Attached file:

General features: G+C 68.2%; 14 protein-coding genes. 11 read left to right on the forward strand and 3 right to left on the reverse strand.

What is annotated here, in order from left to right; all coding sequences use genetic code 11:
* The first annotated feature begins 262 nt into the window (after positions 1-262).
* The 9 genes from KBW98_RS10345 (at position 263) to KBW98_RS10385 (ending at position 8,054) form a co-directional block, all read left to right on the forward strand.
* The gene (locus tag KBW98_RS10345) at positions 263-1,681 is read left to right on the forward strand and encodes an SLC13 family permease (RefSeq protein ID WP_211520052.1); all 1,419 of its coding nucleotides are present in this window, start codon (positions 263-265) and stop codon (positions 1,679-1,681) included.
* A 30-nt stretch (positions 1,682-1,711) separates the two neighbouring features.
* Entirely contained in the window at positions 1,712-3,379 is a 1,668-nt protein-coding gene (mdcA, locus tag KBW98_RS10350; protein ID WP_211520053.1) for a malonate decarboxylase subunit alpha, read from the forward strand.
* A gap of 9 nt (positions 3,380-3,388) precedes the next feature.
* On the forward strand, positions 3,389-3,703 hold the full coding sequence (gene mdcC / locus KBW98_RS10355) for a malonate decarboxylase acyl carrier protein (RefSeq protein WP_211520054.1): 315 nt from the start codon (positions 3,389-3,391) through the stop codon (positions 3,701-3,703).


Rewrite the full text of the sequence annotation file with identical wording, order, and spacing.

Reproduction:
General features: G+C 68.2%; 14 protein-coding genes. 11 read left to right on the forward strand and 3 right to left on the reverse strand.

What is annotated here, in order from left to right; all coding sequences use genetic code 11:
* The first annotated feature begins 262 nt into the window (after positions 1-262).
* The 9 genes from KBW98_RS10345 (at position 263) to KBW98_RS10385 (ending at position 8,054) form a co-directional block, all read left to right on the forward strand.
* The gene (locus tag KBW98_RS10345) at positions 263-1,681 is read left to right on the forward strand and encodes an SLC13 family permease (RefSeq protein ID WP_211520052.1); all 1,419 of its coding nucleotides are present in this window, start codon (positions 263-265) and stop codon (positions 1,679-1,681) included.
* A 30-nt stretch (positions 1,682-1,711) separates the two neighbouring features.
* Entirely contained in the window at positions 1,712-3,379 is a 1,668-nt protein-coding gene (mdcA, locus tag KBW98_RS10350; protein ID WP_211520053.1) for a malonate decarboxylase subunit alpha, read from the forward strand.
* A gap of 9 nt (positions 3,380-3,388) precedes the next feature.
* On the forward strand, positions 3,389-3,703 hold the full coding sequence (gene mdcC / locus KBW98_RS10355) for a malonate decarboxylase acyl carrier protein (RefSeq protein WP_211520054.1): 315 nt from the start codon (positions 3,389-3,391) through the stop codon (positions 3,701-3,703).